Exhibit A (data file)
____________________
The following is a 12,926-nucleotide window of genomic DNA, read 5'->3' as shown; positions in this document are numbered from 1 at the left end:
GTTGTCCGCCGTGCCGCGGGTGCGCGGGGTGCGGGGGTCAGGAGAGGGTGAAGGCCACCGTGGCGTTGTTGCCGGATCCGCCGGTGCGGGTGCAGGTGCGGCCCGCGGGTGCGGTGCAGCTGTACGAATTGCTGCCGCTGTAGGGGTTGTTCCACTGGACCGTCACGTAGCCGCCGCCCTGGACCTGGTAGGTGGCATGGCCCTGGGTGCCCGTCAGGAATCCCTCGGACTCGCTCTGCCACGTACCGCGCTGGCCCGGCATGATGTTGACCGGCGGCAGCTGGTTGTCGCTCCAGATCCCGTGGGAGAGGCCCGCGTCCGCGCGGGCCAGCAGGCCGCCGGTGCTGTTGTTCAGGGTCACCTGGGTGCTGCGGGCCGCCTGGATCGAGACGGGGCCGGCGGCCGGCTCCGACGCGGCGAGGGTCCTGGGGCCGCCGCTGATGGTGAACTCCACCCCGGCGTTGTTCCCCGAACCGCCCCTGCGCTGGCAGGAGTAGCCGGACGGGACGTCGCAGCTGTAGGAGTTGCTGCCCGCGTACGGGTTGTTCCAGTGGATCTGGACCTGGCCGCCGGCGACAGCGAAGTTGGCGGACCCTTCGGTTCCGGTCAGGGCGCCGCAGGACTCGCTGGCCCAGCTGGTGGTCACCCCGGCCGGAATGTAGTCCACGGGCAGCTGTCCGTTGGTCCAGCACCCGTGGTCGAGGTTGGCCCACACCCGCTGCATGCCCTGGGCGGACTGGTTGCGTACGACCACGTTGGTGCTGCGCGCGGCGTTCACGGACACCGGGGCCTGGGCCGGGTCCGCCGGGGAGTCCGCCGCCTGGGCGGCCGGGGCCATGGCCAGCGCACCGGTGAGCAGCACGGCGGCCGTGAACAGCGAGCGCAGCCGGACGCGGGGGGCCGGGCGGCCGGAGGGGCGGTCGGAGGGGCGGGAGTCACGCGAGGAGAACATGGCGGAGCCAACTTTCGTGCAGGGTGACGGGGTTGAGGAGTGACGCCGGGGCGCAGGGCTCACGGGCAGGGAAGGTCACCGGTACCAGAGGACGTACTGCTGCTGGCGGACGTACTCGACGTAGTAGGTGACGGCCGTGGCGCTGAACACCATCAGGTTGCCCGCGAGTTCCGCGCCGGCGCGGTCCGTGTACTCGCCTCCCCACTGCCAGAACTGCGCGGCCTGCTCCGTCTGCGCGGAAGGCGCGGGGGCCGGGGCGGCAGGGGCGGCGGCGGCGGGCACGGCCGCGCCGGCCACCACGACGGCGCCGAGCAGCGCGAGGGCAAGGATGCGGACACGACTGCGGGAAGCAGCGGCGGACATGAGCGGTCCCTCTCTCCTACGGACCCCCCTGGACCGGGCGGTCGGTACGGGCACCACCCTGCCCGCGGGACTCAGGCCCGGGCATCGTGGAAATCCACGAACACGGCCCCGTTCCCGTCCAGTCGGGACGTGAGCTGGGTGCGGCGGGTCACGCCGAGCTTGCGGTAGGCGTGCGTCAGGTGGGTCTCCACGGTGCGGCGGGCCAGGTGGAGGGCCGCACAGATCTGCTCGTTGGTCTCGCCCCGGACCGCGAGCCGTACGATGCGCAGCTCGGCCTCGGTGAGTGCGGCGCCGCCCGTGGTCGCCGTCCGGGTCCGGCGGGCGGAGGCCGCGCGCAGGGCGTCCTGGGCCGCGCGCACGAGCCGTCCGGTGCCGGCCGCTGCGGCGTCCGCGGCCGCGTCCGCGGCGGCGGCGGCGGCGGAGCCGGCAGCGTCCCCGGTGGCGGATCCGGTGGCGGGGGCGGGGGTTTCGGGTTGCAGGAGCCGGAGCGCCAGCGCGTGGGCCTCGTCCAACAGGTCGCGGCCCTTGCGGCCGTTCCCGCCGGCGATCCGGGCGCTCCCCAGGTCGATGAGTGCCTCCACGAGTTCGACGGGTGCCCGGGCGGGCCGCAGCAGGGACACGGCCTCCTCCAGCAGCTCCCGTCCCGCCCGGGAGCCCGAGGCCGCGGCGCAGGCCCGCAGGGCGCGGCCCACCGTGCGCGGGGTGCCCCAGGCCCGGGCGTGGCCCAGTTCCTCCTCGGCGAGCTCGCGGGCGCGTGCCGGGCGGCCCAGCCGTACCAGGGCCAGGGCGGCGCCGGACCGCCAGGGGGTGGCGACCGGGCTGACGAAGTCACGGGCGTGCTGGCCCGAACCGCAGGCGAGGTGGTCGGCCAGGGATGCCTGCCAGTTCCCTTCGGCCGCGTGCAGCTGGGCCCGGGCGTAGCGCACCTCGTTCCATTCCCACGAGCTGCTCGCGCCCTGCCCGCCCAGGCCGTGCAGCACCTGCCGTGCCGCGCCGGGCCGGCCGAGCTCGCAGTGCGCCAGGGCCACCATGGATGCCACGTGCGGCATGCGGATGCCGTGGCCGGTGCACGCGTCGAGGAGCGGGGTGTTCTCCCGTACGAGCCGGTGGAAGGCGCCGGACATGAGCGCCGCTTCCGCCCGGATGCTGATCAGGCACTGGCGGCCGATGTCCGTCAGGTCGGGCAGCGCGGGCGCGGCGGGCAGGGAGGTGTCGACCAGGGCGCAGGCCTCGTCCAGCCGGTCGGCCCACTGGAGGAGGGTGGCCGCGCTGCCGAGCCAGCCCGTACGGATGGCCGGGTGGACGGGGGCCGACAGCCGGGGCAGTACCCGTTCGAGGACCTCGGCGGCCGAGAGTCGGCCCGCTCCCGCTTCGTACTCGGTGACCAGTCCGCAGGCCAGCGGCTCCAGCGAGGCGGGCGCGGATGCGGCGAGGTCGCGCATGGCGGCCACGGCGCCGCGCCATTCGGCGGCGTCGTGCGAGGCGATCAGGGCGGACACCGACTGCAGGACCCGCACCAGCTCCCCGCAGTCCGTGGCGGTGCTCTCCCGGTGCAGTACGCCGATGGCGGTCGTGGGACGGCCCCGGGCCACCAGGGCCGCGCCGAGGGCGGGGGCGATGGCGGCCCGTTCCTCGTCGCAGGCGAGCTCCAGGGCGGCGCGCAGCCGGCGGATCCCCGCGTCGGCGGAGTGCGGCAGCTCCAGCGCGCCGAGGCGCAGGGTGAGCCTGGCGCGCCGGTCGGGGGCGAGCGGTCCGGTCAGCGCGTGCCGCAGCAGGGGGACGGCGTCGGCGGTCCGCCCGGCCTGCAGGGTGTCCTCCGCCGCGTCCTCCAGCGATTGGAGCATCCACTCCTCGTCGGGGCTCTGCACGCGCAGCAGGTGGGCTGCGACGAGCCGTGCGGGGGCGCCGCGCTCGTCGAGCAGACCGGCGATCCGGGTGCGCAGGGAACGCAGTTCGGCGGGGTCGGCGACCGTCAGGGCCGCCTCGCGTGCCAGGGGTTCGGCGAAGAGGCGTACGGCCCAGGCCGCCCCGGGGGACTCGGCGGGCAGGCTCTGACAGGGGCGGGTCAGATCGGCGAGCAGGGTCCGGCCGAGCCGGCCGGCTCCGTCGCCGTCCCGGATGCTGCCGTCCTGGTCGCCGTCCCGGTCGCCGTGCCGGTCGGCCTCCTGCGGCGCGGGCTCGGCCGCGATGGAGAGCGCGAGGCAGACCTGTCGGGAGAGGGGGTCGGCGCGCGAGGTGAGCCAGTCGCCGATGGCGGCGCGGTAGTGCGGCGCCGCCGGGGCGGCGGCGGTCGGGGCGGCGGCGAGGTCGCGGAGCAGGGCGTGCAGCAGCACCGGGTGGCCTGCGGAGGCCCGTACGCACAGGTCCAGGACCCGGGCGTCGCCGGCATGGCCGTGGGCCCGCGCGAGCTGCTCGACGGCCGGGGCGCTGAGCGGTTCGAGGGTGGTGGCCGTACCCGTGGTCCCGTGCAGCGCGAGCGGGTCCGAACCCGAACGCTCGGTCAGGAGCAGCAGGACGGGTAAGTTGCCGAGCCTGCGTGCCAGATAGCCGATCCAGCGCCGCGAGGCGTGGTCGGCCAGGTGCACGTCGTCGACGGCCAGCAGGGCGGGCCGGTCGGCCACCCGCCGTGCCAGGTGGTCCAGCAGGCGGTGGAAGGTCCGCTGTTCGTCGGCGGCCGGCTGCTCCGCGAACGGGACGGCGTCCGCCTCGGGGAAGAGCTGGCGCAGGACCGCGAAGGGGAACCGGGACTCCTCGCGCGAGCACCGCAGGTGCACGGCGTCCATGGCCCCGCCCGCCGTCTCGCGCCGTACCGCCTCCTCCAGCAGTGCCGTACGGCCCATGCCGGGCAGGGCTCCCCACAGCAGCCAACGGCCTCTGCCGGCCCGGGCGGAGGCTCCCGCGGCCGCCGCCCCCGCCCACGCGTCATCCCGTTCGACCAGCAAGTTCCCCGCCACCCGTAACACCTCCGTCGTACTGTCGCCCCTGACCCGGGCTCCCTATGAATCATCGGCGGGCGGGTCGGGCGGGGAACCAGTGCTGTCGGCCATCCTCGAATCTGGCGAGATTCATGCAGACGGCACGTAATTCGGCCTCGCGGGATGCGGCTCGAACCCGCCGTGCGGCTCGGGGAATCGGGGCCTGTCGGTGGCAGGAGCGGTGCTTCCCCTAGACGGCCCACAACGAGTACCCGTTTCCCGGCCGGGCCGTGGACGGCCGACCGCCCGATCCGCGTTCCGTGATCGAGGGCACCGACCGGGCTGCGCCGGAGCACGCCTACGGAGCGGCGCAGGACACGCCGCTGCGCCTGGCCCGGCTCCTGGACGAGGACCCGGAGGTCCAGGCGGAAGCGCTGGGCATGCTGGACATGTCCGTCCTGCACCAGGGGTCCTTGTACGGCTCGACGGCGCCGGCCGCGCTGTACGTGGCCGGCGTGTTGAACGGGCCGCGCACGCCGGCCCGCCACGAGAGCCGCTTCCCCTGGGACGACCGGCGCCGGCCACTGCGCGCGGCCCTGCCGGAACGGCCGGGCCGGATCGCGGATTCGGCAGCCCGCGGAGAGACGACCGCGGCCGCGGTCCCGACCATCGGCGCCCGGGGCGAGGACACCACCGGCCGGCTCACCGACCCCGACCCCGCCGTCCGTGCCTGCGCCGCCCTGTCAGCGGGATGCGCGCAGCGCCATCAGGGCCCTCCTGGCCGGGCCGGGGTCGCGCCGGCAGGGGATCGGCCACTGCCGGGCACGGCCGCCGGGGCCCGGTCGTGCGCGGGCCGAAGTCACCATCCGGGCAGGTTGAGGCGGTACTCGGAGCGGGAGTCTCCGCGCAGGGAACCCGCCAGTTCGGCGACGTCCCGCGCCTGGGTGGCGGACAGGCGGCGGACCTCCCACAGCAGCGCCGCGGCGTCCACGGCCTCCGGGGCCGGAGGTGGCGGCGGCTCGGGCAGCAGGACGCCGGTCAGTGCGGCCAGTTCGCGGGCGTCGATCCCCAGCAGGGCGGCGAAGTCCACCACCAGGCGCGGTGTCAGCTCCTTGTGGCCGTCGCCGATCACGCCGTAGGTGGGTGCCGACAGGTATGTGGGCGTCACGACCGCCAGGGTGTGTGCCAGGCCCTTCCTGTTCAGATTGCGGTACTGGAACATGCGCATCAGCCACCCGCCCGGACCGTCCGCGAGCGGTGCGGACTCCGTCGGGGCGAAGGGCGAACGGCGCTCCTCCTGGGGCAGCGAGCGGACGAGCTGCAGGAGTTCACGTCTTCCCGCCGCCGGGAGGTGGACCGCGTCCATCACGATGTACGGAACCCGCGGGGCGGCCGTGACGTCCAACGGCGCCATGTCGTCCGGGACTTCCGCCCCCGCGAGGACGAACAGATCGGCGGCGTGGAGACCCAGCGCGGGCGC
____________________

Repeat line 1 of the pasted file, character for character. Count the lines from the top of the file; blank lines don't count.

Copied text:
The following is a 12,926-nucleotide window of genomic DNA, read 5'->3' as shown; positions in this document are numbered from 1 at the left end: